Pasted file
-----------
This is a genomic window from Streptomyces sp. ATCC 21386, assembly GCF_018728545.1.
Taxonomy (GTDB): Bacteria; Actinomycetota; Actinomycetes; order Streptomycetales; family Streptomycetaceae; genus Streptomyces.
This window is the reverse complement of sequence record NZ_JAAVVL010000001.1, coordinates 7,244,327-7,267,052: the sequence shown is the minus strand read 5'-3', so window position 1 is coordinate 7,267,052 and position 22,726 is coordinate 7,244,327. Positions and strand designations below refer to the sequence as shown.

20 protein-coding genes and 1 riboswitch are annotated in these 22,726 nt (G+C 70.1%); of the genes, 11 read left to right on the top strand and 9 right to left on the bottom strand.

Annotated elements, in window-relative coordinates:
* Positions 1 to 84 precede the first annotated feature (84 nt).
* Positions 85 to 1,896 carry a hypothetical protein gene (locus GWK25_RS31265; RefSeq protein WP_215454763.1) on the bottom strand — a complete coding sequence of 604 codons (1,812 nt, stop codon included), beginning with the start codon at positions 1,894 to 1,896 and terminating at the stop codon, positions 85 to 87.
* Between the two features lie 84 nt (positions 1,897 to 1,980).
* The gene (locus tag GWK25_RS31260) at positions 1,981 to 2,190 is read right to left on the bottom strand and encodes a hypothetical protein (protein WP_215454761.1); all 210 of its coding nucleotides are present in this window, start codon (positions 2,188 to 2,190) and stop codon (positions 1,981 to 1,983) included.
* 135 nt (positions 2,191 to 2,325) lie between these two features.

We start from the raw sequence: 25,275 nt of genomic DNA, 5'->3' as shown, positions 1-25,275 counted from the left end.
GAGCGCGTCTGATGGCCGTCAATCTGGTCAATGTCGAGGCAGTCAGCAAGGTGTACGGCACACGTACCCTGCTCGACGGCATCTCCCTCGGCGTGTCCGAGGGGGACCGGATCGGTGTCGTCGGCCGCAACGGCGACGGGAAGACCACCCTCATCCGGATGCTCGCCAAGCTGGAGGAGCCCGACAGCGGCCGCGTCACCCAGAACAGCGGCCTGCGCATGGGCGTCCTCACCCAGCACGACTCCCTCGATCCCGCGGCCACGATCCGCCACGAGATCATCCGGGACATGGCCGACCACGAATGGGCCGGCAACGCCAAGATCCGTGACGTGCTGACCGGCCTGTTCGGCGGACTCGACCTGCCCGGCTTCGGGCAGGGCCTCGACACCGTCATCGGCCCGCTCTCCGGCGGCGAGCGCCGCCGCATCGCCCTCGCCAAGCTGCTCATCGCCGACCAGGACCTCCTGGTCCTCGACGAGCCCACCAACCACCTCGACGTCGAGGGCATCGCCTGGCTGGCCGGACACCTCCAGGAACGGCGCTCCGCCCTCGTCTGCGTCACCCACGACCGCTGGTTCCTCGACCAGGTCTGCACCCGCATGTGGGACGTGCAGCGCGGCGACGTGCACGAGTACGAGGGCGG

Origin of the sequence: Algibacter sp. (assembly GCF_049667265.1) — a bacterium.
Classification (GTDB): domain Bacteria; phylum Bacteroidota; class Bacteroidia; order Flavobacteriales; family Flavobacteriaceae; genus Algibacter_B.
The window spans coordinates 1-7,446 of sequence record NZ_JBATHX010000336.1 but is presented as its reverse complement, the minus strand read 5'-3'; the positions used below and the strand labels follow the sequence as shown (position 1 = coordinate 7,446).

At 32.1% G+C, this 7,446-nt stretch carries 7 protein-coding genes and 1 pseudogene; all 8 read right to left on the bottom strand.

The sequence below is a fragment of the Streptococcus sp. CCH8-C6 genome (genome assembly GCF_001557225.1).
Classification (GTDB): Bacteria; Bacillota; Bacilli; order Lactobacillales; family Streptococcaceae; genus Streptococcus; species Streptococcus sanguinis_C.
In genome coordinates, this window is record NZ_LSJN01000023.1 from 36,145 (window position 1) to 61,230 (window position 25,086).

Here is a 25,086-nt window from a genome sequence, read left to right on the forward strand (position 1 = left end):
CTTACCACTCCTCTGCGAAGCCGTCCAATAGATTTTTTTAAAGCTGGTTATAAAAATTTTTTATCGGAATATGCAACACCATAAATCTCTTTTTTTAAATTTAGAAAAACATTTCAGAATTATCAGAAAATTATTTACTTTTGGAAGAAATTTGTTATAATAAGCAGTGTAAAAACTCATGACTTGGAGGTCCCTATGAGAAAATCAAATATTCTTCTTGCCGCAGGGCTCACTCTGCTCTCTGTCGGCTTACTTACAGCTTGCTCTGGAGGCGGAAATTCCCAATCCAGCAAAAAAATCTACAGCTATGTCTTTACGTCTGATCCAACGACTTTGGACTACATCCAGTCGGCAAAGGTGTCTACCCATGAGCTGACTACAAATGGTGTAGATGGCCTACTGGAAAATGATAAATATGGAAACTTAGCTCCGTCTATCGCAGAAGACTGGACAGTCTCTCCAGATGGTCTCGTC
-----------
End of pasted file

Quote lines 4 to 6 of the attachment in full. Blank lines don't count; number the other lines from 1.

20 protein-coding genes and 1 riboswitch are annotated in these 22,726 nt (G+C 70.1%); of the genes, 11 read left to right on the top strand and 9 right to left on the bottom strand.

Annotated elements, in window-relative coordinates:
* Positions 1 to 84 precede the first annotated feature (84 nt).